I also asked for A Single Thread, by Tracy Chevalier. If this is half as good as Girl with a Pearl Earring or The Lady and the Unicorn I’m in for a treat. I shall save it for after my next eye operation in mid February because in the lovely hardback edition the font is a generous size. I’m not sure whether to read Joanna Cannon‘s Breaking and Mending account of life as an NHS junior doctor before or after that – the care I’ve had from the overworked but always patient, expert, and caring staff at Moorfields Hospital has been excellent and although I asked for Cannon’s book it may not give me the sweetest of dreams as I trust myself to their care again. Another request was Edna O’Brien’s Girl, a fictionalised account of the experiences of the Nigerian girls abducted by Boko Haram. I found her last book, The Little Red Chairs, almost impossible to read because what it described was so awful. But I can’t fail to respect an author who at nearly 90 years of age is still confronting injustice and violence against women with such uncompromising bravery, and who still crafts every word with such angry care. On a lighter note, I wanted The Binding by Bridget Collins because I’m a sucker for that sort of cover – I call them Paisley covers and there have been a spate of them recently. (It doesn’t look as though the contents are very light-hearted though, and reader opinion appears divided.) My partner coupled it with Jessie Burton’s newest novel The Confession, which I’m hoping will be as good as her first and better than her second. Another lovely cover anyway!

My ex husband and I still give each other books every Christmas and birthday. He’s a Harper Lee fan, and rightly guessed I wouldn’t yet have got around to Go Set a Watchman. (When my first novel came out it briefly whizzed past this in the Australian bestseller lists, a moment of author glory you must forgive me for harpering on about as there haven’t been many more.) He also gave me The Shock of the Fall by Nathan Filer, which has a plug on the back from Rose Tremain. Well, if it’s good enough for her…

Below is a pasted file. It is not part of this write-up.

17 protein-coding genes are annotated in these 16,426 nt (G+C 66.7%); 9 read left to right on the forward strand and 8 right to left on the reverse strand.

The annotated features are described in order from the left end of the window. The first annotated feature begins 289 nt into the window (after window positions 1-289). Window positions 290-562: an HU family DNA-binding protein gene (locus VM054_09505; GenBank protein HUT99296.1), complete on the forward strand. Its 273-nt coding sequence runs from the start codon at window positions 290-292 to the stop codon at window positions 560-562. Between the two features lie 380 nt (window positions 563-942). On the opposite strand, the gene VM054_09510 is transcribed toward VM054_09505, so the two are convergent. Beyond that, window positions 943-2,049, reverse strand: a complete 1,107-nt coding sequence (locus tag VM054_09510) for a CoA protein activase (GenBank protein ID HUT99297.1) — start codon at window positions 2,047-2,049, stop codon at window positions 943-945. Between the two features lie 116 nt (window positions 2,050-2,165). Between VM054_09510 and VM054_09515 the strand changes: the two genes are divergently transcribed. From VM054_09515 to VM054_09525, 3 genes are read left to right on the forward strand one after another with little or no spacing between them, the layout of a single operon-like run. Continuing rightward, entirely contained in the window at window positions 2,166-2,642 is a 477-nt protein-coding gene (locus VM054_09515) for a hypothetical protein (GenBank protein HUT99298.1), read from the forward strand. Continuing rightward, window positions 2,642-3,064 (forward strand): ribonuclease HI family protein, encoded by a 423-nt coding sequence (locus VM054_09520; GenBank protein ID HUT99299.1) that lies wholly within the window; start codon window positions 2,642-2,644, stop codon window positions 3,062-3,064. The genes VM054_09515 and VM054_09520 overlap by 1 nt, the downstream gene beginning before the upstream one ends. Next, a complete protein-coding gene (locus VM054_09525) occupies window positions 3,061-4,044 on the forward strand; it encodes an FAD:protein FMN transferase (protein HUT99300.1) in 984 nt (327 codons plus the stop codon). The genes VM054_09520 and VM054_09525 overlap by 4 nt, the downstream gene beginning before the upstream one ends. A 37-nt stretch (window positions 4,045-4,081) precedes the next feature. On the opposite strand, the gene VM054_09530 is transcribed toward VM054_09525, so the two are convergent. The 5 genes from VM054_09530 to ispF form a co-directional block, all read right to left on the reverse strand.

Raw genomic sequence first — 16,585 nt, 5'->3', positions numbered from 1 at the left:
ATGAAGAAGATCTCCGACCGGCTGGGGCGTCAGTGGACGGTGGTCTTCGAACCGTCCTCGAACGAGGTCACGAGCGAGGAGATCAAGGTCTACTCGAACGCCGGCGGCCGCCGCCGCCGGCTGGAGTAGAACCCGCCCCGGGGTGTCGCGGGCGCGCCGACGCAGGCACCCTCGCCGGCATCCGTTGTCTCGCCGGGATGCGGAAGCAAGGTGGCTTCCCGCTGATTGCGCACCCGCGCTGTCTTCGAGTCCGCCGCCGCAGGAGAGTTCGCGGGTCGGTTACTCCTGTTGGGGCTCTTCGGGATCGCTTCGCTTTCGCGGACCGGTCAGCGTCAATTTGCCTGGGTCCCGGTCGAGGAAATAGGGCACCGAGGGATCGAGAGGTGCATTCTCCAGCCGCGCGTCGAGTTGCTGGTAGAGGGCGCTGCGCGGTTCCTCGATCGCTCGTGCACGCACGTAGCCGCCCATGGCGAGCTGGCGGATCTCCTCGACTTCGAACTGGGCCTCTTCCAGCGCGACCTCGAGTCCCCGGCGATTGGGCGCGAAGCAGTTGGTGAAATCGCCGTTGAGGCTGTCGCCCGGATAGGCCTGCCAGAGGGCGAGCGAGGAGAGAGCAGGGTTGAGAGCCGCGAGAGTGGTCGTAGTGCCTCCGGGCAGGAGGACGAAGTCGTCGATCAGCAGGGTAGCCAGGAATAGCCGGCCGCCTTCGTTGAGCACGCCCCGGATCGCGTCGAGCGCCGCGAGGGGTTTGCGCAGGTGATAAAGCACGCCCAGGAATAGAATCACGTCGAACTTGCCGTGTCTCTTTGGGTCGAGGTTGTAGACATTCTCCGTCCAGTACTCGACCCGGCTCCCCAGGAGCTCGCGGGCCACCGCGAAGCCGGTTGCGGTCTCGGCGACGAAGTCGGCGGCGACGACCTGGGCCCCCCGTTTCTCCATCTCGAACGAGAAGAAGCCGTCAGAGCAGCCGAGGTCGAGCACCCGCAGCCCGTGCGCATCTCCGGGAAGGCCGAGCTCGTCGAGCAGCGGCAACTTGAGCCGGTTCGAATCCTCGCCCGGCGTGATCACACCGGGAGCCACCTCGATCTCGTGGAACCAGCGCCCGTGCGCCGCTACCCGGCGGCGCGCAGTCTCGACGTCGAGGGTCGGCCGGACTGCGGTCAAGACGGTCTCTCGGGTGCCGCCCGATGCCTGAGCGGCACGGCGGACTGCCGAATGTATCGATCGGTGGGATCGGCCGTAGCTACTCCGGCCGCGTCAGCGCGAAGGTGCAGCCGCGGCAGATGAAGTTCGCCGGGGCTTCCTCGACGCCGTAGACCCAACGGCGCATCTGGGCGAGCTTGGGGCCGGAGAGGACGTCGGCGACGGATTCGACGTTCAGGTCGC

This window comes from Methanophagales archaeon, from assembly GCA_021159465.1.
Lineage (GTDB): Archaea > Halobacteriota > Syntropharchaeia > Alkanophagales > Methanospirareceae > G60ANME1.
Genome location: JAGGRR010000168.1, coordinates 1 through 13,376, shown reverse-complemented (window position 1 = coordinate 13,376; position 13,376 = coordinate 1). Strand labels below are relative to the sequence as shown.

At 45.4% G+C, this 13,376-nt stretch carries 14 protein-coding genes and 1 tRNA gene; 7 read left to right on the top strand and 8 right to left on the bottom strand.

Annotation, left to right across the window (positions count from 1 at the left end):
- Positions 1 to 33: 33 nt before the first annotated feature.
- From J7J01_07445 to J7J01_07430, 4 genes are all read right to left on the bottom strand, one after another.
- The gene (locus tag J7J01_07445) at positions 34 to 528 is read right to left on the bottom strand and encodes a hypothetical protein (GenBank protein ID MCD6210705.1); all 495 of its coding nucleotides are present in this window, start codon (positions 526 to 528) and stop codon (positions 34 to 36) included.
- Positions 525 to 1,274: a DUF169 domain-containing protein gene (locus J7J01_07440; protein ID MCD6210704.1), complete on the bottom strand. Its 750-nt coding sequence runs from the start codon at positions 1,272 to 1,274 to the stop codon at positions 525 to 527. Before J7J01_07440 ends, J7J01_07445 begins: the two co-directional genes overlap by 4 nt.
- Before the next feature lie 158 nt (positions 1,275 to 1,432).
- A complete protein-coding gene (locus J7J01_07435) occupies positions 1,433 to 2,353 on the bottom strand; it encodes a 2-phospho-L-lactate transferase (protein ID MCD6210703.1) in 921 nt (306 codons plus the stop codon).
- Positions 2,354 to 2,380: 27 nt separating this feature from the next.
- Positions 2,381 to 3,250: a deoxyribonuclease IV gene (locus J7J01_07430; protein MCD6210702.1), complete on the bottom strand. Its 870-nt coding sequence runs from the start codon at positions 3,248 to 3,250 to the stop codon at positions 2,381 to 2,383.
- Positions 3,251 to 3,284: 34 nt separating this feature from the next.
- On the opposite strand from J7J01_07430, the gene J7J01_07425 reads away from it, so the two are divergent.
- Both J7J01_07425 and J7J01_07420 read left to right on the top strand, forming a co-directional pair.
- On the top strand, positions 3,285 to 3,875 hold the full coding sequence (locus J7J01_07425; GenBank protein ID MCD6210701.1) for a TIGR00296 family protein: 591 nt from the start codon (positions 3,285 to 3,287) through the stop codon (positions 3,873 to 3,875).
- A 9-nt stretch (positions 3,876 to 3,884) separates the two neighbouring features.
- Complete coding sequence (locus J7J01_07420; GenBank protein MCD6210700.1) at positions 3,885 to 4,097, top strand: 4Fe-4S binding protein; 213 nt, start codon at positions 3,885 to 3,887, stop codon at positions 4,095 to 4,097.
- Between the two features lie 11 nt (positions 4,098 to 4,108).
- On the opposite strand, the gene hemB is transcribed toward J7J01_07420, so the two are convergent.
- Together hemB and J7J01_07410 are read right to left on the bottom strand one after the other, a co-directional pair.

And finally who wouldn’t want a David Nicholls Sweet Sorrow to look forward to? Bittersweet, poignant, coming of age… it sounds as though it will be much like the others but they’re all so well written and delivered. It will, I hope, be a comfort akin to watching afternoon TV when I was kept home from school as a child with a cold.

Finally, I’ve been an increasingly laid back gardener since reading Richard Mabey’s Weeds last spring. Knowing this, my partner found Wonderful Weeds by Madeline Harley. Next year we’ll (mabey) eat nettle soup and make nettle linctus for the compost, nurture the last remaining bees on dandelion nectar and feast on foraged forest fruits.

TBR 2020 weeds

So what with operations and all the reading and stewing nettles, Novel 4 may not be along for a while. Phooey to that, as Olive Kitteridge would say.

©Jessica Norrie 2020

 

Reads to give and receive

Books as presents 2

Last December I posted what I’d enjoyed reading in 2018 and kind people have asked for an update. I have three categories for books nowadays – those still to be read, those destined for the charity shop, and those I liked so much they earn a place on my shelves. It’s been a pleasure for this post to look along the rows and find them for you. Most are not recent – if you want to read about flavour of the month books there are always the newspapers and all the wonderful #bookbloggers. But these are what stuck in this reader’s mind.